Quantitative versus standard pupillary light reflex for early prognostication in comatose cardiac arrest patients: an international prospective multicenter double-blinded study.

Détails

Ressource 1Télécharger: 30478620_BIB_0E3027EAFAD9.pdf (1327.67 [Ko])
Etat: Public
Version: Final published version
Licence: CC BY-NC 4.0
ID Serval
serval:BIB_0E3027EAFAD9
Type
Article: article d'un périodique ou d'un magazine.
Collection
Publications
Institution
Titre
Quantitative versus standard pupillary light reflex for early prognostication in comatose cardiac arrest patients: an international prospective multicenter double-blinded study.
Périodique
Intensive care medicine
Auteur(s)
Oddo M., Sandroni C., Citerio G., Miroz J.P., Horn J., Rundgren M., Cariou A., Payen J.F., Storm C., Stammet P., Taccone F.S.
ISSN
1432-1238 (Electronic)
ISSN-L
0342-4642
Statut éditorial
Publié
Date de publication
12/2018
Peer-reviewed
Oui
Volume
44
Numéro
12
Pages
2102-2111
Langue
anglais
Notes
Publication types: Comparative Study ; Journal Article ; Multicenter Study ; Observational Study
Publication Status: ppublish
Résumé
To assess the ability of quantitative pupillometry [using the Neurological Pupil index (NPi)] to predict an unfavorable neurological outcome after cardiac arrest (CA).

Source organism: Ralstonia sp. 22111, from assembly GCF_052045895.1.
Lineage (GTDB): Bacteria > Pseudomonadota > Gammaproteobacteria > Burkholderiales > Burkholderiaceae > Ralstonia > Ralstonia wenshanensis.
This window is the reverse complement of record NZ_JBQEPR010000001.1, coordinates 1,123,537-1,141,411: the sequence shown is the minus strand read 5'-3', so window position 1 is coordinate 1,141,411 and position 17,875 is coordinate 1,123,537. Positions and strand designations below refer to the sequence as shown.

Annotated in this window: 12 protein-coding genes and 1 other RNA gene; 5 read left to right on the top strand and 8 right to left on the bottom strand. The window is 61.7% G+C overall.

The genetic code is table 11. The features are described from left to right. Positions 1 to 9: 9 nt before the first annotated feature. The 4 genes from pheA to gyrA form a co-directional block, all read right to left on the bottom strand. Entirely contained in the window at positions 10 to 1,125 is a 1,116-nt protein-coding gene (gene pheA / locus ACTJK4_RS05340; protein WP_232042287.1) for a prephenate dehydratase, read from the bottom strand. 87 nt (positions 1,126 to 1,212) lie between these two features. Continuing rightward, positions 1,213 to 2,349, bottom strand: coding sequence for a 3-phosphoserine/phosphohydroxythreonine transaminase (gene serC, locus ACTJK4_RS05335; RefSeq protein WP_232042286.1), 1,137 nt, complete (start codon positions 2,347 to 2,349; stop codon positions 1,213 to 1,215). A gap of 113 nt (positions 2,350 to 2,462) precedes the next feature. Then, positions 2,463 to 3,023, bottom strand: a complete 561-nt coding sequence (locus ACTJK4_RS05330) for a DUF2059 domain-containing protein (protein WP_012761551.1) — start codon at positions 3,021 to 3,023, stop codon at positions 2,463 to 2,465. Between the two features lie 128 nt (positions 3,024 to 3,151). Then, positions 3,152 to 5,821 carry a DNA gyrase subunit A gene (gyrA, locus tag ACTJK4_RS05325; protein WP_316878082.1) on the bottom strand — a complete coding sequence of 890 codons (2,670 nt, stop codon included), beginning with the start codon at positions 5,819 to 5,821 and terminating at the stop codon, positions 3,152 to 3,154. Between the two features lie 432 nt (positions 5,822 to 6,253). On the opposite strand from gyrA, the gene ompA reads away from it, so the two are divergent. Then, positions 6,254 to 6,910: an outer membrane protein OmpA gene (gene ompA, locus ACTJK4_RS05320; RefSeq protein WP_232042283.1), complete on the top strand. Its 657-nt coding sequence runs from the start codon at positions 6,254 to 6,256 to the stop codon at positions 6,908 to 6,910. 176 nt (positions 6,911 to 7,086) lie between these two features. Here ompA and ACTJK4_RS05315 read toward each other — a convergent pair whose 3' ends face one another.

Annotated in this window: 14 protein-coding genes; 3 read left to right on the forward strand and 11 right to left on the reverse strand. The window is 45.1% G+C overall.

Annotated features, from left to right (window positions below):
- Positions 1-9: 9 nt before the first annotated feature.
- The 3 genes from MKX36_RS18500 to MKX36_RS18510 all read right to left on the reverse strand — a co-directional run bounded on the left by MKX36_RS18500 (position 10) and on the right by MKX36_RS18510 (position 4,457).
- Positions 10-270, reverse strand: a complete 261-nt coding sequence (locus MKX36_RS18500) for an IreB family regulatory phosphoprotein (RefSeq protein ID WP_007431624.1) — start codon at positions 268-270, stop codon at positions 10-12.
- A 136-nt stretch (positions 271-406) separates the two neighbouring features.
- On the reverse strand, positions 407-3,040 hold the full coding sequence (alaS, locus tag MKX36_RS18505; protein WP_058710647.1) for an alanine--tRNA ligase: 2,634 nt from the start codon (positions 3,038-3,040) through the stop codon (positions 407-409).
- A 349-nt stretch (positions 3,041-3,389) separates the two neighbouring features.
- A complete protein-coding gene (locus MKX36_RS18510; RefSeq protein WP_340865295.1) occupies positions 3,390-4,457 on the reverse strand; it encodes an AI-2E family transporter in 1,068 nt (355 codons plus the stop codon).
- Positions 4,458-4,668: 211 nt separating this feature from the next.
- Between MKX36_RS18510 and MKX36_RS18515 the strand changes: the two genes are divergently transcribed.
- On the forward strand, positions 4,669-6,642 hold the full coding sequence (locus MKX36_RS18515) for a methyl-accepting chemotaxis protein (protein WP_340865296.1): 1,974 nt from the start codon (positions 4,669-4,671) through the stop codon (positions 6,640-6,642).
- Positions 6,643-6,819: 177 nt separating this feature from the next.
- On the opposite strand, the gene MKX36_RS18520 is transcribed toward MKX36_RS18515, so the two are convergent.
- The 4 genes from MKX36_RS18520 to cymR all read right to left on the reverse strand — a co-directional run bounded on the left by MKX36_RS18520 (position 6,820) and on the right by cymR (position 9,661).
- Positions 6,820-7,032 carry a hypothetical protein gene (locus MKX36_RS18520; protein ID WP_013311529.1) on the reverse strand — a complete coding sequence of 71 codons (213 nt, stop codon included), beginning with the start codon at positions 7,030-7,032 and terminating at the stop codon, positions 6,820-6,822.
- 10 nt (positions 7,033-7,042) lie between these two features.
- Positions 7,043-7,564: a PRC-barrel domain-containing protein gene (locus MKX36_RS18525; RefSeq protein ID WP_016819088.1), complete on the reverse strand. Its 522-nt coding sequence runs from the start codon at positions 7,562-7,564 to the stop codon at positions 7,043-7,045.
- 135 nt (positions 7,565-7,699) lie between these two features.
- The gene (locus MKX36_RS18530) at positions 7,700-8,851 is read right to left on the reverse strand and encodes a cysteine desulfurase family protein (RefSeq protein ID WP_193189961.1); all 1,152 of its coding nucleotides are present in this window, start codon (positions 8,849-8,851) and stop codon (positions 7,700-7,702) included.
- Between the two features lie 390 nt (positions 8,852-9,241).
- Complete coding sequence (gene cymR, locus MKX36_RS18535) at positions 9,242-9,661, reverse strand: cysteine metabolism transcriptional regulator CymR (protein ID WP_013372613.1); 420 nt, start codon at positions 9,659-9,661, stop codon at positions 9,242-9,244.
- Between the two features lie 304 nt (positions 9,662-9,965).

We performed a prospective international multicenter study (10 centers) in adult comatose CA patients. Quantitative NPi and standard manual pupillary light reflex (sPLR)-blinded to clinicians and outcome assessors-were recorded in parallel from day 1 to 3 after CA. Primary study endpoint was to compare the value of NPi versus sPLR to predict 3-month Cerebral Performance Category (CPC), dichotomized as favorable (CPC 1-2: full recovery or moderate disability) versus unfavorable outcome (CPC 3-5: severe disability, vegetative state, or death).
At any time between day 1 and 3, an NPi ≤ 2 (n = 456 patients) had a 51% (95% CI 49-53) negative predictive value and a 100% positive predictive value [PPV; 0% (0-2) false-positive rate], with a 100% (98-100) specificity and 32% (27-38) sensitivity for the prediction of unfavorable outcome. Compared with NPi, sPLR had significantly lower PPV and significantly lower specificity (p  < 0.001 at day 1 and 2; p  = 0.06 at day 3). The combination of NPi ≤ 2 with bilaterally absent somatosensory evoked potentials (SSEP; n = 188 patients) provided higher sensitivity [58% (49-67) vs. 48% (39-57) for SSEP alone], with comparable specificity [100% (94-100)].
Quantitative NPi had excellent ability to predict an unfavorable outcome from day 1 after CA, with no false positives, and significantly higher specificity than standard manual pupillary examination. The addition of NPi to SSEP increased sensitivity of outcome prediction, while maintaining 100% specificity.
Mots-clé
Aged, Coma/diagnosis, Coma/etiology, Coma/mortality, Critical Care, Double-Blind Method, Evoked Potentials, Somatosensory, Female, Glasgow Coma Scale, Heart Arrest/complications, Heart Arrest/diagnosis, Heart Arrest/mortality, Humans, Male, Middle Aged, Outcome Assessment (Health Care), Prognosis, Prospective Studies, Reflex, Pupillary, Sensitivity and Specificity, Cardiac arrest, Neurological pupil index, Outcome, Prognostication, Pupillary reactivity, Pupillometry
Pubmed
Web of science
Open Access
Oui
Création de la notice
24/12/2018 10:47
Dernière modification de la notice
05/11/2019 6:11
Données d'usage